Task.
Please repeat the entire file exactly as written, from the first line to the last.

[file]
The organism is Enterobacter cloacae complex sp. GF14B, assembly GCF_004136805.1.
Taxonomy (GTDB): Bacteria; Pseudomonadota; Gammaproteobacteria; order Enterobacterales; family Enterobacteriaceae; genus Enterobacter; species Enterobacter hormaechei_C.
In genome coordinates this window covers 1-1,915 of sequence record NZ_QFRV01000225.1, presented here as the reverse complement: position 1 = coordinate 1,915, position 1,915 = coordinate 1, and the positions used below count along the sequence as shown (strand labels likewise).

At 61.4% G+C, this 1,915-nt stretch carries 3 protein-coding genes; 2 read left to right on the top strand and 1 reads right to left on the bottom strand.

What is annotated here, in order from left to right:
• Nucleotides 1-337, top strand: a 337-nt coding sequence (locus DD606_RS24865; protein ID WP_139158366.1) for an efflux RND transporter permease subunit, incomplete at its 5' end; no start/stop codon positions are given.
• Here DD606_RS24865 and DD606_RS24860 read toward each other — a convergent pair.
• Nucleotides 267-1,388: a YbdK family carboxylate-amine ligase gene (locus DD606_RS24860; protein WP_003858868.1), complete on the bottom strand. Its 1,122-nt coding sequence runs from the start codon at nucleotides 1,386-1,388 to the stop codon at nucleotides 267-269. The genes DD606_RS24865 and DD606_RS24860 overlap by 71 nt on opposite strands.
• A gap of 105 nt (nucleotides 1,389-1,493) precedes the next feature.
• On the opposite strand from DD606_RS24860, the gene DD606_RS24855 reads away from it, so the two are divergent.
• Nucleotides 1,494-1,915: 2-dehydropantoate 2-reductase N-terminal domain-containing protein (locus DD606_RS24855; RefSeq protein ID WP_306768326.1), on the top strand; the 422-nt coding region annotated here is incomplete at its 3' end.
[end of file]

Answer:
The organism is Enterobacter cloacae complex sp. GF14B, assembly GCF_004136805.1.
Taxonomy (GTDB): Bacteria; Pseudomonadota; Gammaproteobacteria; order Enterobacterales; family Enterobacteriaceae; genus Enterobacter; species Enterobacter hormaechei_C.
In genome coordinates this window covers 1-1,915 of sequence record NZ_QFRV01000225.1, presented here as the reverse complement: position 1 = coordinate 1,915, position 1,915 = coordinate 1, and the positions used below count along the sequence as shown (strand labels likewise).

At 61.4% G+C, this 1,915-nt stretch carries 3 protein-coding genes; 2 read left to right on the top strand and 1 reads right to left on the bottom strand.

What is annotated here, in order from left to right:
• Nucleotides 1-337, top strand: a 337-nt coding sequence (locus DD606_RS24865; protein ID WP_139158366.1) for an efflux RND transporter permease subunit, incomplete at its 5' end; no start/stop codon positions are given.
• Here DD606_RS24865 and DD606_RS24860 read toward each other — a convergent pair.
• Nucleotides 267-1,388: a YbdK family carboxylate-amine ligase gene (locus DD606_RS24860; protein WP_003858868.1), complete on the bottom strand. Its 1,122-nt coding sequence runs from the start codon at nucleotides 1,386-1,388 to the stop codon at nucleotides 267-269. The genes DD606_RS24865 and DD606_RS24860 overlap by 71 nt on opposite strands.
• A gap of 105 nt (nucleotides 1,389-1,493) precedes the next feature.
• On the opposite strand from DD606_RS24860, the gene DD606_RS24855 reads away from it, so the two are divergent.
• Nucleotides 1,494-1,915: 2-dehydropantoate 2-reductase N-terminal domain-containing protein (locus DD606_RS24855; RefSeq protein ID WP_306768326.1), on the top strand; the 422-nt coding region annotated here is incomplete at its 3' end.